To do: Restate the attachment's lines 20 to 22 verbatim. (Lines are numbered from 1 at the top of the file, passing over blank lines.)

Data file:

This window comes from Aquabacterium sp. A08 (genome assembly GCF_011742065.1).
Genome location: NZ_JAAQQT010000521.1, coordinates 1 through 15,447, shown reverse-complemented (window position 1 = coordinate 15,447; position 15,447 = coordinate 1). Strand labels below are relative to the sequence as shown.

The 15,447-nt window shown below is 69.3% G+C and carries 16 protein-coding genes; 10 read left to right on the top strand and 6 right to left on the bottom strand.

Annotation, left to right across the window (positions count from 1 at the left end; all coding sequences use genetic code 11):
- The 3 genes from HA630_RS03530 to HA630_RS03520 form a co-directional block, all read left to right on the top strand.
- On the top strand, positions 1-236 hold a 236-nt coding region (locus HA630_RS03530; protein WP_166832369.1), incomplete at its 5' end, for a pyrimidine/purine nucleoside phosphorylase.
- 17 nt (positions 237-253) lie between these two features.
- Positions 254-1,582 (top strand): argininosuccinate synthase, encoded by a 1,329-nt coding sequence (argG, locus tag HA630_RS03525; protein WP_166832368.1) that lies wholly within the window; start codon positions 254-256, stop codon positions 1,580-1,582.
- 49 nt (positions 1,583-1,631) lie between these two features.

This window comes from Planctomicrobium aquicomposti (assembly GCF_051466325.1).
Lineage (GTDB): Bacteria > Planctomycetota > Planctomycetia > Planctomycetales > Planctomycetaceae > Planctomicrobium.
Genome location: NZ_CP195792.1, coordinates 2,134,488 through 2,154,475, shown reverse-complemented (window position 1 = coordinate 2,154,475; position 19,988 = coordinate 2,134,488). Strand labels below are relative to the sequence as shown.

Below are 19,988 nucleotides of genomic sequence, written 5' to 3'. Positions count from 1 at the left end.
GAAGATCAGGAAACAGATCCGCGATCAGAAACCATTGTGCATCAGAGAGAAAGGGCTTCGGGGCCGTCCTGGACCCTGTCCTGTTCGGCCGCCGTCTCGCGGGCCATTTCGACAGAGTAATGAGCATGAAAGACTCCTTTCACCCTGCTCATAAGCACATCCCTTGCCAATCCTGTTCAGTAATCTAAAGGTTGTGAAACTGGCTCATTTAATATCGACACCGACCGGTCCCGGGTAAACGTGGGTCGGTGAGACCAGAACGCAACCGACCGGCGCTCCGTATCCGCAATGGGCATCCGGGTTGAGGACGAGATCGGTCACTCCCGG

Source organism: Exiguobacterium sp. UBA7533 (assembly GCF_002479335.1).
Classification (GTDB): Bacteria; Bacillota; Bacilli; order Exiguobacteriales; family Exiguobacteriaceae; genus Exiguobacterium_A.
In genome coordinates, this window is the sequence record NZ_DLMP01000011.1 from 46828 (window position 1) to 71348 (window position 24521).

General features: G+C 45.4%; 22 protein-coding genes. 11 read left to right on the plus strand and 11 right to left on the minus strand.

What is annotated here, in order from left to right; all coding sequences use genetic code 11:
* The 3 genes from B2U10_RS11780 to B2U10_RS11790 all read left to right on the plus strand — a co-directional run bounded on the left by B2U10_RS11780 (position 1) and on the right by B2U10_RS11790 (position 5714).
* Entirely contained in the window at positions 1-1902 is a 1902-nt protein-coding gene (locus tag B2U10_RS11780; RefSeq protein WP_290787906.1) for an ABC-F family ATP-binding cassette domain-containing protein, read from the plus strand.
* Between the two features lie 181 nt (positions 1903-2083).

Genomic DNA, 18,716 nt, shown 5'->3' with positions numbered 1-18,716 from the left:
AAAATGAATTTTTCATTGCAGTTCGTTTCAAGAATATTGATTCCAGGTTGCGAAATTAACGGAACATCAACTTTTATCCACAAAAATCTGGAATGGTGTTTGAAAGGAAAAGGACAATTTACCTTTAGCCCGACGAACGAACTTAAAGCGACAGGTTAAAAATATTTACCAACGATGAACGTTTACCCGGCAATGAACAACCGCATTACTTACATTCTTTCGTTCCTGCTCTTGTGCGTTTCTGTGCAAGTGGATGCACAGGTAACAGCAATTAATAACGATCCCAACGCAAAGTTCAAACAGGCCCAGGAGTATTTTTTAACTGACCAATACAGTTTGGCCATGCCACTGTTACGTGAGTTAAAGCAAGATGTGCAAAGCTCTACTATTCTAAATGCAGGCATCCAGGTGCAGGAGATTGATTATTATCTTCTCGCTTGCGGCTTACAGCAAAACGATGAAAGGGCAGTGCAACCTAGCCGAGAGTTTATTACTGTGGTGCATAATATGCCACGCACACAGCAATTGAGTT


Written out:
* The 3 genes from B2U10_RS11780 to B2U10_RS11790 all read left to right on the plus strand — a co-directional run bounded on the left by B2U10_RS11780 (position 1) and on the right by B2U10_RS11790 (position 5714).
* Entirely contained in the window at positions 1-1902 is a 1902-nt protein-coding gene (locus tag B2U10_RS11780; RefSeq protein WP_290787906.1) for an ABC-F family ATP-binding cassette domain-containing protein, read from the plus strand.
* Between the two features lie 181 nt (positions 1903-2083).